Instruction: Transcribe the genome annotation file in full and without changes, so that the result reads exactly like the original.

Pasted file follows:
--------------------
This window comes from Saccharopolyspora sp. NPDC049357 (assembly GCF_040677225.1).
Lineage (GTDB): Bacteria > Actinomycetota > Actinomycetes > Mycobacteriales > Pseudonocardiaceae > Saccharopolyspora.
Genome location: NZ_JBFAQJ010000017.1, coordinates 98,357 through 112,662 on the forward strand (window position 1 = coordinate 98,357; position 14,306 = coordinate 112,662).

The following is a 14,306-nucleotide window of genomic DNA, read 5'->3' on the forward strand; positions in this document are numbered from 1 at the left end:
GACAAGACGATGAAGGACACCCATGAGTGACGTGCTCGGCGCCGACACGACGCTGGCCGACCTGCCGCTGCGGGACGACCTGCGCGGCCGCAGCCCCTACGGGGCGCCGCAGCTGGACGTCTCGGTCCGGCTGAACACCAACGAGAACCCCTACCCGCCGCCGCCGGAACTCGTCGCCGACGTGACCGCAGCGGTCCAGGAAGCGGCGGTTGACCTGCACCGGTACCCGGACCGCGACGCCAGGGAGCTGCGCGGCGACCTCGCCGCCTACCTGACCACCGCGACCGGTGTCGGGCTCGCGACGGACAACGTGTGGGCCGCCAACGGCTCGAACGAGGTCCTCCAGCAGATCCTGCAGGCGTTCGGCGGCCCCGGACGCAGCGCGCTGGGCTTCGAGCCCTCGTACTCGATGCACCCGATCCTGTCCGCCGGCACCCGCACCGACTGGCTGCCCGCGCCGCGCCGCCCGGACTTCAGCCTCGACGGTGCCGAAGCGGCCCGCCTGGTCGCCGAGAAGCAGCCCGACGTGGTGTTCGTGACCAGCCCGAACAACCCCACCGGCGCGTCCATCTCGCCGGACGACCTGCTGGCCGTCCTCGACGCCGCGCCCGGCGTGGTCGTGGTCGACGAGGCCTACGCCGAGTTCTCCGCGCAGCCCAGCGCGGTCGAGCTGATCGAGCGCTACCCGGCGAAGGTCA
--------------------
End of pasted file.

This window comes from Saccharopolyspora sp. NPDC049357 (assembly GCF_040677225.1).
Lineage (GTDB): Bacteria > Actinomycetota > Actinomycetes > Mycobacteriales > Pseudonocardiaceae > Saccharopolyspora.
Genome location: NZ_JBFAQJ010000017.1, coordinates 98,357 through 112,662 on the forward strand (window position 1 = coordinate 98,357; position 14,306 = coordinate 112,662).

The following is a 14,306-nucleotide window of genomic DNA, read 5'->3' on the forward strand; positions in this document are numbered from 1 at the left end:
GACAAGACGATGAAGGACACCCATGAGTGACGTGCTCGGCGCCGACACGACGCTGGCCGACCTGCCGCTGCGGGACGACCTGCGCGGCCGCAGCCCCTACGGGGCGCCGCAGCTGGACGTCTCGGTCCGGCTGAACACCAACGAGAACCCCTACCCGCCGCCGCCGGAACTCGTCGCCGACGTGACCGCAGCGGTCCAGGAAGCGGCGGTTGACCTGCACCGGTACCCGGACCGCGACGCCAGGGAGCTGCGCGGCGACCTCGCCGCCTACCTGACCACCGCGACCGGTGTCGGGCTCGCGACGGACAACGTGTGGGCCGCCAACGGCTCGAACGAGGTCCTCCAGCAGATCCTGCAGGCGTTCGGCGGCCCCGGACGCAGCGCGCTGGGCTTCGAGCCCTCGTACTCGATGCACCCGATCCTGTCCGCCGGCACCCGCACCGACTGGCTGCCCGCGCCGCGCCGCCCGGACTTCAGCCTCGACGGTGCCGAAGCGGCCCGCCTGGTCGCCGAGAAGCAGCCCGACGTGGTGTTCGTGACCAGCCCGAACAACCCCACCGGCGCGTCCATCTCGCCGGACGACCTGCTGGCCGTCCTCGACGCCGCGCCCGGCGTGGTCGTGGTCGACGAGGCCTACGCCGAGTTCTCCGCGCAGCCCAGCGCGGTCGAGCTGATCGAGCGCTACCCGGCGAAGGTCA